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Grads may stage walkout to protest cuts (Updated)

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Mike Christy | The Daily Wildcat Mike Christy / Arizona Daily Wildcat Graduate Professional Student Council meeting at the James E. Rogers College of Law on Wednesday, Sept. 2, 2009.

Update:


UA President Robert Shelton agreed to a special meeting with the

Graduate Professional Student Council after the body forwarded a

letter to the president's office detailing the group's concerns.

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The letter, which was sent after GPSC's Sept. 16 meeting, identified

the following issues as priorities for GPSC.

1.      100% tuition remission for GAT's

2.      No reduction in health care benefits for GAT's

3.      Enact a binding Graduate Student Bill of Rights, discussion with the office of the general counsel to begin immediately.


Shelton agreed to meet with GPSC either Sunday or Monday to discuss

these issues.


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The Graduate and Professional Student Council, at its meeting last night, proposed the possibility of a graduate student walkout that could take place as early as next week.


GPSC representatives expressed serious concerns over budget cuts and discussed ways to address these issues. The council focused its discussion on ways to prevent graduate student teachers from being subjected to further layoffs and benefit losses.  


In order to protect the benefits graduate student teachers currently enjoy — which include a stipend and tuition remission — and to raise awareness about their contribution to the university, the GPSC discussed possible ways to express their grievances to the administration.


Several members of the GPSC put forward the idea of participating in a university-wide walkout on Sept. 24. Jim Collins, a non-degree seeking member of GPSC, said the value of graduate student teachers has to be communicated to the undergraduate student body.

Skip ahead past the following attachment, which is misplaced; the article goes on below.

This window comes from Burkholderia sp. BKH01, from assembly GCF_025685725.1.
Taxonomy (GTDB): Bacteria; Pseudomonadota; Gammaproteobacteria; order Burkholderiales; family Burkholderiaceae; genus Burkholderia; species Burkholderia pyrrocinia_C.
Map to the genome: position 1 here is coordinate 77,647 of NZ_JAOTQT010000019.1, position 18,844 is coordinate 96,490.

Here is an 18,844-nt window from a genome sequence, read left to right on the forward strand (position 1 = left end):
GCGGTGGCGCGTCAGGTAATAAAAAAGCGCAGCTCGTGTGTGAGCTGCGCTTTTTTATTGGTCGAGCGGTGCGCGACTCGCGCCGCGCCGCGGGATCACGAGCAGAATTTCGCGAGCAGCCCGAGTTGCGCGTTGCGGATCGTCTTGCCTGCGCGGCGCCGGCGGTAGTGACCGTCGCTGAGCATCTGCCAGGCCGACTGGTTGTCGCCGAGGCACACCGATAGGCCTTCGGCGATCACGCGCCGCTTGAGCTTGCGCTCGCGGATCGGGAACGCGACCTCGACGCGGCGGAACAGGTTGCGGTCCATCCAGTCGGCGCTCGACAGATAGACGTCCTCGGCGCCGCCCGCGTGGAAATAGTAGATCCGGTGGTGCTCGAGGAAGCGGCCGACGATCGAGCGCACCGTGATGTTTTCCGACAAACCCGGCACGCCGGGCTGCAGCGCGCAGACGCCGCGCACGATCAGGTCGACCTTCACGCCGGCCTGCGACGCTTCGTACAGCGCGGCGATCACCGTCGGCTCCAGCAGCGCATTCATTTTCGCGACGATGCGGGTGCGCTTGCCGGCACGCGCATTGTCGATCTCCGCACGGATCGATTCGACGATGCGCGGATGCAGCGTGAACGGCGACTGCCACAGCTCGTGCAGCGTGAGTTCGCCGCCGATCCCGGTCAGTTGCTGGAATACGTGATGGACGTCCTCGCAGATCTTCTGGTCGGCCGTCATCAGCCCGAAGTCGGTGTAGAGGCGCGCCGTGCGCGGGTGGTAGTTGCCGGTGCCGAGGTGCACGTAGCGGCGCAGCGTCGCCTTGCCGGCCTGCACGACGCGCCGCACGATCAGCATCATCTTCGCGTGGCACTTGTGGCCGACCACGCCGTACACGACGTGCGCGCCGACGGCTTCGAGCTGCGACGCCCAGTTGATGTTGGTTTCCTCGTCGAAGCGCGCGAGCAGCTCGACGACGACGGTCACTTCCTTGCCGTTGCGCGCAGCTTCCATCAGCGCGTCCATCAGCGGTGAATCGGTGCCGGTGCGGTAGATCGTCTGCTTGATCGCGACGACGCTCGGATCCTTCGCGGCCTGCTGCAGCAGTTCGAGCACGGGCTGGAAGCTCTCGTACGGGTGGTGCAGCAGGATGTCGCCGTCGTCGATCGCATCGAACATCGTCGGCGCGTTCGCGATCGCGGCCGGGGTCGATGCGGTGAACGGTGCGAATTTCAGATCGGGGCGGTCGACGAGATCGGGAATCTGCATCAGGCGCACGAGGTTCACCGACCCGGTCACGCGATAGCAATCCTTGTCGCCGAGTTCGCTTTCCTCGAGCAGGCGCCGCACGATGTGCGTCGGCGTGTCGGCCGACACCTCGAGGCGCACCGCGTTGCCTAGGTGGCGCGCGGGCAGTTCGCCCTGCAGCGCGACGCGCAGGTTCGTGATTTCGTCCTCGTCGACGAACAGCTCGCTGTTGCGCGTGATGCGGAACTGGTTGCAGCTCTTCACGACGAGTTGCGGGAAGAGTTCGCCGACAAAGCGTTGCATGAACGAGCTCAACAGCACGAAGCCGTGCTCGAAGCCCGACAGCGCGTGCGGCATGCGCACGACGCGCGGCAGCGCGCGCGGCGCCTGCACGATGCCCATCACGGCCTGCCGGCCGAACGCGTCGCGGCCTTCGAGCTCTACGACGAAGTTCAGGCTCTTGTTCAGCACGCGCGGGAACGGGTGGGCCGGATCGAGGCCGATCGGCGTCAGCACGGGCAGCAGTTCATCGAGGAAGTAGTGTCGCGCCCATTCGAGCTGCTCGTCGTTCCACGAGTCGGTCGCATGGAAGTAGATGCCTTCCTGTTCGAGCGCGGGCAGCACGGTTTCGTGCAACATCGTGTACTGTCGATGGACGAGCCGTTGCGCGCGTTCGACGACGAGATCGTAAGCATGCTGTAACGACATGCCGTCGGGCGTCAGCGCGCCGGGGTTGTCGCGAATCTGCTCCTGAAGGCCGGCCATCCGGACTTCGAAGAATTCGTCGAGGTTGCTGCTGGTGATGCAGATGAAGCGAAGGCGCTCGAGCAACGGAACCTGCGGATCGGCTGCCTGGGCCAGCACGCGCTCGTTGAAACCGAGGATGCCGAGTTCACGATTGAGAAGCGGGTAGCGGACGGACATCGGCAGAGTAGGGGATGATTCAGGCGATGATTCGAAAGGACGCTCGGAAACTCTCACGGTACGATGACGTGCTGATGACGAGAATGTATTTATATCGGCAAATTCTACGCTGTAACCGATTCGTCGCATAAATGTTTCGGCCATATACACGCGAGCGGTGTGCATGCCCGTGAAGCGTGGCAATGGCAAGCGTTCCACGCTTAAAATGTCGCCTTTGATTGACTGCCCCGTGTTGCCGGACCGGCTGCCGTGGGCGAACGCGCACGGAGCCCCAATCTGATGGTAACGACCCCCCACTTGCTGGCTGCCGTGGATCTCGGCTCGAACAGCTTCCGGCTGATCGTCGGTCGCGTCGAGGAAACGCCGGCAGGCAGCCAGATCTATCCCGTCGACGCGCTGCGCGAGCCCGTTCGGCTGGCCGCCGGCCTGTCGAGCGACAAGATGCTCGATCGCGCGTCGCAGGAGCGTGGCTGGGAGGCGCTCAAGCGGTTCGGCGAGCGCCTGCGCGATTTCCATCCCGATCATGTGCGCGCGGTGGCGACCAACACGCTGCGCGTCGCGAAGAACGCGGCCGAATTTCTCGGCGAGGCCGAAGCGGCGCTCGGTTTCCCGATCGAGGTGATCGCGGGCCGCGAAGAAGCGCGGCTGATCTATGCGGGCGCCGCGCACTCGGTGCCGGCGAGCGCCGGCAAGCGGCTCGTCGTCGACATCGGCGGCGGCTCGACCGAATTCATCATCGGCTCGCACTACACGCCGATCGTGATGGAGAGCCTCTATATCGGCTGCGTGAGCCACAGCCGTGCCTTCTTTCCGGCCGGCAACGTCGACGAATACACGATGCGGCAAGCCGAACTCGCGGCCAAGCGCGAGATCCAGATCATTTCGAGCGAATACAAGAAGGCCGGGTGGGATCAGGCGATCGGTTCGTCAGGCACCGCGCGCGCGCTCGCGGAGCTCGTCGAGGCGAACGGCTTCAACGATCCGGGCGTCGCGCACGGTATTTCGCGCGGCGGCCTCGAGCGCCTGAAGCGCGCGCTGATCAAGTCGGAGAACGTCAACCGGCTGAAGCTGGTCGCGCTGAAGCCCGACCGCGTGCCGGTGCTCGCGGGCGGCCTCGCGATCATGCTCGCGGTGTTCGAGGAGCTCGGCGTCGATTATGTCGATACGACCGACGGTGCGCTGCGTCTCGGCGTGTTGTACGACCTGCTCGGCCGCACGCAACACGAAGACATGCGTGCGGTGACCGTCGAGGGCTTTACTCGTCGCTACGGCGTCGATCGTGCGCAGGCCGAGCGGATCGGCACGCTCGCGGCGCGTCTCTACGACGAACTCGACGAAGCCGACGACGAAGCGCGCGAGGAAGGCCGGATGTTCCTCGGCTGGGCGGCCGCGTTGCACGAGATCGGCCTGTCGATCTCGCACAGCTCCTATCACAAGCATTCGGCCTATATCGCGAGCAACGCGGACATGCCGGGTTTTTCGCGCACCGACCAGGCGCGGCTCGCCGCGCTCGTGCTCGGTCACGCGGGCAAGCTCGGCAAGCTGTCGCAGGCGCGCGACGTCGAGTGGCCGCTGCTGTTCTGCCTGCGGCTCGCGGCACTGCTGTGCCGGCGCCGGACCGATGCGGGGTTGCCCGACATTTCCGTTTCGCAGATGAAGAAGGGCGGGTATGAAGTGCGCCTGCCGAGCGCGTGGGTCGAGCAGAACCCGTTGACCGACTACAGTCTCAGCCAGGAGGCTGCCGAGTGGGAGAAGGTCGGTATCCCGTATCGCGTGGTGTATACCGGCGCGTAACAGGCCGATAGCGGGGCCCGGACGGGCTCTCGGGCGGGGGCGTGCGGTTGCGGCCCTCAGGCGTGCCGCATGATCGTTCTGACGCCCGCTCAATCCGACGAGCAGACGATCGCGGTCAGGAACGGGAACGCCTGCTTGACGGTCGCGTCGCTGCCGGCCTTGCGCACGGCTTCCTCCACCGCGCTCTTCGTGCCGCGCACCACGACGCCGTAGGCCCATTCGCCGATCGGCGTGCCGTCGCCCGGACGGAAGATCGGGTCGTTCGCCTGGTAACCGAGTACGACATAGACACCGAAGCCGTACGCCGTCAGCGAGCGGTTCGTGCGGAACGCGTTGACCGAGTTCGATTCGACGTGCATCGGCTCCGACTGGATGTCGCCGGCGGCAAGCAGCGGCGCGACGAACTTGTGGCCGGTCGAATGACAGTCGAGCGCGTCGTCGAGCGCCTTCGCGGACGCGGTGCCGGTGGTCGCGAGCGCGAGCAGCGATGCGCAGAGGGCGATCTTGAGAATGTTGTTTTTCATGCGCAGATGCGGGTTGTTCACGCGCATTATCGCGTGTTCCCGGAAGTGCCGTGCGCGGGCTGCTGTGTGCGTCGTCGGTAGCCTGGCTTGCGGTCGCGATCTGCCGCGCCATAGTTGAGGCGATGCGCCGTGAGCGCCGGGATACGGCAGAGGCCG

However, GPSC President David Talenfeld cautioned against any hasty actions.


""While a variety of opinions have been expressed, I personally feel that the walkout would be detrimental to the educational mission of the university,"" Talenfeld told the Daily Wildcat. ""I remain committed to working constructively with all stakeholders. ""


The council did not reach a clear consensus on whether or not to participate in a classroom walkout. However, GPSC formulated a list of grievances they want university administrators to address.


Spanish doctoral student Lucy Blaney said the valuable contributions of graduate student teachers are being overlooked by the administration.


""A lot of the teaching colleges' revenues are skimmed off and go to administrative costs,"" said Blaney. ""I don't want to lose employee benefits so the university can save $500 a month.""


A possible course of action discussed was to present to the administration statistics illustrating the number of credit hours that graduate students teach at the university.


However, other members pointed out that if the money is not there then it would be better to work with college deans and the president's office to formulate a solution.


Bryan Korth, a graduate student in the College of Sciences, said the college deans are willing to discuss budget issues with students. Considering the small likelihood of getting a meeting with the president or provost, he said, it would be more productive to work with college deans outside of the administration.


The council came up with three main grievances that they plan to send to the president's office in the form of a letter. These included formulating a bill of rights to protect the employee benefits of graduate student teachers, and maintaining current health benefits and current levels of tuition remission.


While many other issues were addressed, Talenfeld cautioned against coming up with a plan of action that touched on too many issues.


""We need to go to the university with a very specific list of demands rather than a sweeping indictment,"" he said.


In addition to GPSC's main grievances, some graduate students at the meeting were concerned that the administration is biased in favor of research-based units when it comes to funding. ""We are a public university and our focus should be on undergraduate education,"" said Collins.


However, others pointed out that the university's good name is based on research. ""We have top scientists, not top students,"" said engineering graduate student Brenda Gonzalez. ""We made our name on the fact that we are a research university.""


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